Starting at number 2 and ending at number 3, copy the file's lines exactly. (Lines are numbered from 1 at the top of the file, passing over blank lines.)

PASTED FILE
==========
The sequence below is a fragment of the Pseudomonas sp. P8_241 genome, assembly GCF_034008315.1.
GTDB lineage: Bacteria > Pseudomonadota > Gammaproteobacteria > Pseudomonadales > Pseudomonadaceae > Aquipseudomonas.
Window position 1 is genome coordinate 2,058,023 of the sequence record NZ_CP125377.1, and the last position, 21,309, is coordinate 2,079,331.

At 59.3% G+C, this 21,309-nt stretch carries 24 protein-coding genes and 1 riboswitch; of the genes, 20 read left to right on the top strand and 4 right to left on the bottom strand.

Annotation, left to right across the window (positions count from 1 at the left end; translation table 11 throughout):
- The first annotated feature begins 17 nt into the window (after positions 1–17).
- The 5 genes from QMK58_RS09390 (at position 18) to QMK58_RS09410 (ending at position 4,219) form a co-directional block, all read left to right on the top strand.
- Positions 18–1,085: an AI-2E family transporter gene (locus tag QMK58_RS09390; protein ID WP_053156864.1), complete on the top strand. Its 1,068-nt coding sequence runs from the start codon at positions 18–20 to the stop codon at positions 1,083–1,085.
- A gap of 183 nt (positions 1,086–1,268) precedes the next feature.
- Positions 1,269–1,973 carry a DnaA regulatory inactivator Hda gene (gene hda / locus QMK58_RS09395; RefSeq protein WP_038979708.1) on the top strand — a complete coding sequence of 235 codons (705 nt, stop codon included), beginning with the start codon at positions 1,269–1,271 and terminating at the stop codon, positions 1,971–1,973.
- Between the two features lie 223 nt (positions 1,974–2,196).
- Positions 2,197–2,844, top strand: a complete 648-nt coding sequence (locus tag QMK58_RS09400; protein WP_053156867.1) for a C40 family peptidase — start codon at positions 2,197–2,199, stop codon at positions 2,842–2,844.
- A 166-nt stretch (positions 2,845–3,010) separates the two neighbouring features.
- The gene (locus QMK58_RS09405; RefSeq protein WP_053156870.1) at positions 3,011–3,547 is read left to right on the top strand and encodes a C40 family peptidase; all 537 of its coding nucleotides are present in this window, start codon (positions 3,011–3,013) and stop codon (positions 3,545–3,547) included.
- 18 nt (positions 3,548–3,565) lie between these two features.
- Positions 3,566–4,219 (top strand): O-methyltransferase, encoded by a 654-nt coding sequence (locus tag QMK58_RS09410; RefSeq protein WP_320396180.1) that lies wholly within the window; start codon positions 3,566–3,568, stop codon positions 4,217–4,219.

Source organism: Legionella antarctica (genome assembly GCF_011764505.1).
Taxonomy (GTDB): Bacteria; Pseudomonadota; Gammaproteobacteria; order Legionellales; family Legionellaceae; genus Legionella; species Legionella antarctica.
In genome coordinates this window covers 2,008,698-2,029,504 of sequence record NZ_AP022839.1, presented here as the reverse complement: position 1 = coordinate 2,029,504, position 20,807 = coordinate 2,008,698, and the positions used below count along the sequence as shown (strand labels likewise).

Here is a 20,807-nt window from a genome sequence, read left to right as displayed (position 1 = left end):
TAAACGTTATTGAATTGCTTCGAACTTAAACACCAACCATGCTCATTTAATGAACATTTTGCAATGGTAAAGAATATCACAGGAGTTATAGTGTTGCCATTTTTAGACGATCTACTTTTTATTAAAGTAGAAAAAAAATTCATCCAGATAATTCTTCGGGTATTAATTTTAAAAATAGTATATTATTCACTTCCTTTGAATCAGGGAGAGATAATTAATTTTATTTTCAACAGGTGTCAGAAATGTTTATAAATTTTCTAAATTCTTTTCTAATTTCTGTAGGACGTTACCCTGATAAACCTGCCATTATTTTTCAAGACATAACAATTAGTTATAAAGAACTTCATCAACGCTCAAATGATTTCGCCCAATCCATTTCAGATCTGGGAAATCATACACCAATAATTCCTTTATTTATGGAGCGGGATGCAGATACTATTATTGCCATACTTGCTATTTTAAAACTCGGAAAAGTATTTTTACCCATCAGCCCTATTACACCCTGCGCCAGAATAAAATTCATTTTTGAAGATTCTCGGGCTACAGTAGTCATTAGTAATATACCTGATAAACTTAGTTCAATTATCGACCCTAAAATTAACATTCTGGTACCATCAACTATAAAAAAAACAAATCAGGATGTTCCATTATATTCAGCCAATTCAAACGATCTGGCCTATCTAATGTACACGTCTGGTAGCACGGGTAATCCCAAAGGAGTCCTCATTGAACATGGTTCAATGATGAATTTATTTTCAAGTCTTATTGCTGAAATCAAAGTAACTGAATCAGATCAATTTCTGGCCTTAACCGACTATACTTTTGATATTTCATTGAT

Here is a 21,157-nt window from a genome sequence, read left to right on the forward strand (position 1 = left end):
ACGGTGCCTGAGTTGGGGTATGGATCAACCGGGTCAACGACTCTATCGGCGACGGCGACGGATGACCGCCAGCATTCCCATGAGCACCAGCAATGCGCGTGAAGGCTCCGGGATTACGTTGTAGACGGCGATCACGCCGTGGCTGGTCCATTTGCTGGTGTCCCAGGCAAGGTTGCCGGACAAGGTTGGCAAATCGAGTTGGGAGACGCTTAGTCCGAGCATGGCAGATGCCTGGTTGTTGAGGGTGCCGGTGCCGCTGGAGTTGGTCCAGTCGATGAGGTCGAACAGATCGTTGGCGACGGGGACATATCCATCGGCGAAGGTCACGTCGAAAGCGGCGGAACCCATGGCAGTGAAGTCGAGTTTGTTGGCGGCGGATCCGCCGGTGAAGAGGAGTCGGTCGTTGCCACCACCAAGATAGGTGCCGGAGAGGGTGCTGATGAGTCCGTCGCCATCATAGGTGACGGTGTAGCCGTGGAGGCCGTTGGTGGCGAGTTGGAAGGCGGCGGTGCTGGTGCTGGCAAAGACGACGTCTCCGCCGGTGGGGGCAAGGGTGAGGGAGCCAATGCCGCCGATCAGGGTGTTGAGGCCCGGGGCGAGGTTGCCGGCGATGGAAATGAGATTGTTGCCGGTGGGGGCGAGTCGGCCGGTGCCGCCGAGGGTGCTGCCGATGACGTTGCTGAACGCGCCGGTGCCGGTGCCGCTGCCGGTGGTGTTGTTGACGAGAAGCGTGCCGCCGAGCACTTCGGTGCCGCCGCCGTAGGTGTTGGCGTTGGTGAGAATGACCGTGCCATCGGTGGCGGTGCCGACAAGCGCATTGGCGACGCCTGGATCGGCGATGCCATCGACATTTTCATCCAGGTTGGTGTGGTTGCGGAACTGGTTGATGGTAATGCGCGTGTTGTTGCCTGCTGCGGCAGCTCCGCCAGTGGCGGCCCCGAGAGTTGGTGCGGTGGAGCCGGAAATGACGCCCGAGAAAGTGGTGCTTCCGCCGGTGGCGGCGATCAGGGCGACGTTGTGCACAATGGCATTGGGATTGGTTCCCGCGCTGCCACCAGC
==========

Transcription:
GTDB lineage: Bacteria > Pseudomonadota > Gammaproteobacteria > Pseudomonadales > Pseudomonadaceae > Aquipseudomonas.
Window position 1 is genome coordinate 2,058,023 of the sequence record NZ_CP125377.1, and the last position, 21,309, is coordinate 2,079,331.